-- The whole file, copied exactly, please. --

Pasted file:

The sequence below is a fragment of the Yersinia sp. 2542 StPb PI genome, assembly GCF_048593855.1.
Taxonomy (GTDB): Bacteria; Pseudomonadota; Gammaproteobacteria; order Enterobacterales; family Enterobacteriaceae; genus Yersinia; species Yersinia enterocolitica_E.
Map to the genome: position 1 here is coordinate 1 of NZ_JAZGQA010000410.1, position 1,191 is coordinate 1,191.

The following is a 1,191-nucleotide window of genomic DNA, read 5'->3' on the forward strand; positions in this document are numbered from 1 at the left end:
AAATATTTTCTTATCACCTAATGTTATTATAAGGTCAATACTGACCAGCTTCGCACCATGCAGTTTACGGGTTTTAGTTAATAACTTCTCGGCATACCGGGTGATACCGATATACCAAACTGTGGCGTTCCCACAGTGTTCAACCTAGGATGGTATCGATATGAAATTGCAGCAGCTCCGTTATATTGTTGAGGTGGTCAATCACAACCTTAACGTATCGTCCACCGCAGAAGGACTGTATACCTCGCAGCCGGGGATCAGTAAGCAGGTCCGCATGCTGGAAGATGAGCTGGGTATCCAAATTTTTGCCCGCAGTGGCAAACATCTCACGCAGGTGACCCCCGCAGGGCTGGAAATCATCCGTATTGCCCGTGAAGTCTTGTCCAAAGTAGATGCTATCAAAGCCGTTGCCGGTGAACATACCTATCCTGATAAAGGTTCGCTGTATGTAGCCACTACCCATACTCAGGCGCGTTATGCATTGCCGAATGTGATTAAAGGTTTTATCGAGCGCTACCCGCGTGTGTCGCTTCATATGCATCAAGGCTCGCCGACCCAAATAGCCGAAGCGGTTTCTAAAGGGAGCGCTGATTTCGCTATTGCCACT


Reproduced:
The sequence below is a fragment of the Yersinia sp. 2542 StPb PI genome, assembly GCF_048593855.1.
Taxonomy (GTDB): Bacteria; Pseudomonadota; Gammaproteobacteria; order Enterobacterales; family Enterobacteriaceae; genus Yersinia; species Yersinia enterocolitica_E.
Map to the genome: position 1 here is coordinate 1 of NZ_JAZGQA010000410.1, position 1,191 is coordinate 1,191.

The following is a 1,191-nucleotide window of genomic DNA, read 5'->3' on the forward strand; positions in this document are numbered from 1 at the left end:
AAATATTTTCTTATCACCTAATGTTATTATAAGGTCAATACTGACCAGCTTCGCACCATGCAGTTTACGGGTTTTAGTTAATAACTTCTCGGCATACCGGGTGATACCGATATACCAAACTGTGGCGTTCCCACAGTGTTCAACCTAGGATGGTATCGATATGAAATTGCAGCAGCTCCGTTATATTGTTGAGGTGGTCAATCACAACCTTAACGTATCGTCCACCGCAGAAGGACTGTATACCTCGCAGCCGGGGATCAGTAAGCAGGTCCGCATGCTGGAAGATGAGCTGGGTATCCAAATTTTTGCCCGCAGTGGCAAACATCTCACGCAGGTGACCCCCGCAGGGCTGGAAATCATCCGTATTGCCCGTGAAGTCTTGTCCAAAGTAGATGCTATCAAAGCCGTTGCCGGTGAACATACCTATCCTGATAAAGGTTCGCTGTATGTAGCCACTACCCATACTCAGGCGCGTTATGCATTGCCGAATGTGATTAAAGGTTTTATCGAGCGCTACCCGCGTGTGTCGCTTCATATGCATCAAGGCTCGCCGACCCAAATAGCCGAAGCGGTTTCTAAAGGGAGCGCTGATTTCGCTATTGCCACT